Democrats on the House Appropriations Committee on Monday released a draft of a funding bill that includes a provision to remove statues and busts of those who served the Confederacy or have “unambiguous records of racial intolerance” from the U.S. Capitol, setting up a potential fight over the issue as President Trump emphasizes preserving such tributes in at least some circumstances.
The bill, which provides more than $4 billion to fund the legislative branch as part of the fiscal year that begins in October, is almost certain not to pass in its current form due to how Congress has run its appropriations process in recent years. But it could serve as a template for continuing resolutions that keep the government running, and the statue-removal provision could make its way into that legislation.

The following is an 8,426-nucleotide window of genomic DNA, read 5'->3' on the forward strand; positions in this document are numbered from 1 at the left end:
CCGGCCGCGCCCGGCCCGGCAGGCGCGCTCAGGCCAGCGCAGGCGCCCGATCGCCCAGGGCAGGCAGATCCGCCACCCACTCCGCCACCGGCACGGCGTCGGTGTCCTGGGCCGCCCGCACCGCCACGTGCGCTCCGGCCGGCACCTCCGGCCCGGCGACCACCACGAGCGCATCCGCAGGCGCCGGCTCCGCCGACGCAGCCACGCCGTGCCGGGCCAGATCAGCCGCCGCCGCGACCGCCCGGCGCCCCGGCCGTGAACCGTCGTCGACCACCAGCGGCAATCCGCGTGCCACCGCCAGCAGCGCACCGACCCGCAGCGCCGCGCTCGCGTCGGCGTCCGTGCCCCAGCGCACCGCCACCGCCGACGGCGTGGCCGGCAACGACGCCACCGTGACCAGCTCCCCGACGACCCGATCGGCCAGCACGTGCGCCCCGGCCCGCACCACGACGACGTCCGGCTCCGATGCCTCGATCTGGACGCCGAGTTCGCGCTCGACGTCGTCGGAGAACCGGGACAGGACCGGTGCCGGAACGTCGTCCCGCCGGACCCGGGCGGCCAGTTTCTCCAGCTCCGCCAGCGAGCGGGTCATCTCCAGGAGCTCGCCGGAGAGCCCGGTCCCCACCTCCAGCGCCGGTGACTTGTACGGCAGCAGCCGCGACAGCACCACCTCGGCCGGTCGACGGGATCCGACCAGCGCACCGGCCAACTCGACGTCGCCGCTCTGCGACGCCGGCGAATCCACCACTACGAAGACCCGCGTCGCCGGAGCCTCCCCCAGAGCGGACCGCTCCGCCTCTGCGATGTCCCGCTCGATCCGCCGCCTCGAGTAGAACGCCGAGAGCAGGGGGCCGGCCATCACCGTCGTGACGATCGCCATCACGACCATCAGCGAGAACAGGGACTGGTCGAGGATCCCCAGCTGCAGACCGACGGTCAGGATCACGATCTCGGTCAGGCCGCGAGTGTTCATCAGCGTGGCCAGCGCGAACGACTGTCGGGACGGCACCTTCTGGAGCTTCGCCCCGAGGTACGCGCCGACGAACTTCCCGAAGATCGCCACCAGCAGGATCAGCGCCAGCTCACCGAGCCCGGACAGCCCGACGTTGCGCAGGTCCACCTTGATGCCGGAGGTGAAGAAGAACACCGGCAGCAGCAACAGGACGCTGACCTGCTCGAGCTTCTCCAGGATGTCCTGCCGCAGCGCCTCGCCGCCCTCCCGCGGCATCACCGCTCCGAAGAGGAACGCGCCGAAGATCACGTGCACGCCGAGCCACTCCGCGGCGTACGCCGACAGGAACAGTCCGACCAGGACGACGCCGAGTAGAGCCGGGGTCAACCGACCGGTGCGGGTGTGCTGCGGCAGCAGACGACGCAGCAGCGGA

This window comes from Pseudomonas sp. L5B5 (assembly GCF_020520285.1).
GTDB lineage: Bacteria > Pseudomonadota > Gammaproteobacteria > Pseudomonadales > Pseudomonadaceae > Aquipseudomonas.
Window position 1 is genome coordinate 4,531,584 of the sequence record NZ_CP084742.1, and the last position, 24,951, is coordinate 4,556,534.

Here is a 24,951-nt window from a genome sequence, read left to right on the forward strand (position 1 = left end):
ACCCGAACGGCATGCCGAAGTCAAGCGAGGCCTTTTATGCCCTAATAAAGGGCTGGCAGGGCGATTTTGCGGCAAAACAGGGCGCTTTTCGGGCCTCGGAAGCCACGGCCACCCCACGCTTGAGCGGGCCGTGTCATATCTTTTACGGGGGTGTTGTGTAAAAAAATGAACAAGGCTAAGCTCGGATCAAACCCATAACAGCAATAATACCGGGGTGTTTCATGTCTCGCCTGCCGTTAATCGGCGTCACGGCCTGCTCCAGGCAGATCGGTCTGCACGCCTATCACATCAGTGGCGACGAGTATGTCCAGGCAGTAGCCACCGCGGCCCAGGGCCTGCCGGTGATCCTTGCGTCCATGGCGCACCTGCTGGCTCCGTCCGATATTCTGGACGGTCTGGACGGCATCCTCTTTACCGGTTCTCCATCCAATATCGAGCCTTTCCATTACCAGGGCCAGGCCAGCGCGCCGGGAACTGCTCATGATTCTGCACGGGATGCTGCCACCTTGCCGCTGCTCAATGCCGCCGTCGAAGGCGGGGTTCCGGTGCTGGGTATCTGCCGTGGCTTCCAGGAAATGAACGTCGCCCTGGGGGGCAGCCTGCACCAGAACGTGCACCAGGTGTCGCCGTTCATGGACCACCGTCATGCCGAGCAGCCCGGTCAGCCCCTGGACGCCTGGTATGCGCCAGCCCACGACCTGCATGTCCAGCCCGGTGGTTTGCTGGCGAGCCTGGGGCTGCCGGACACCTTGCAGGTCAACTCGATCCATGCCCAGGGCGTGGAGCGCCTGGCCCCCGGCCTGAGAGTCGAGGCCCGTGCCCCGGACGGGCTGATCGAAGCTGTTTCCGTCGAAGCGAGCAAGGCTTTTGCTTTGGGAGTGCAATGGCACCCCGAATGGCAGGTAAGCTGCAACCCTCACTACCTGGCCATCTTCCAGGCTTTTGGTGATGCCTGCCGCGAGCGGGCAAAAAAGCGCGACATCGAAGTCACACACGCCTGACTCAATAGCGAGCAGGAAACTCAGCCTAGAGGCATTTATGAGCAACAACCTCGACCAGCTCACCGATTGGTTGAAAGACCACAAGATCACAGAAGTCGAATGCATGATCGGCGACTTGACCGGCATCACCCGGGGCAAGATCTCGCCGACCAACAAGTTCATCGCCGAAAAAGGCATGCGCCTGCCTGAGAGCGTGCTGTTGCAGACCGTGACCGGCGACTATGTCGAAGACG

“The bill includes language directing the Architect of the Capitol to remove statues or busts in the U.S. Capitol that represent figures who participated in the Confederate Army or government, as well as the statues of individuals with unambiguous records of racial intolerance, Charles Aycock, John C. Calhoun, and James Paul Clarke, and the bust of Roger B. Taney,” an online summary of the bill reads.
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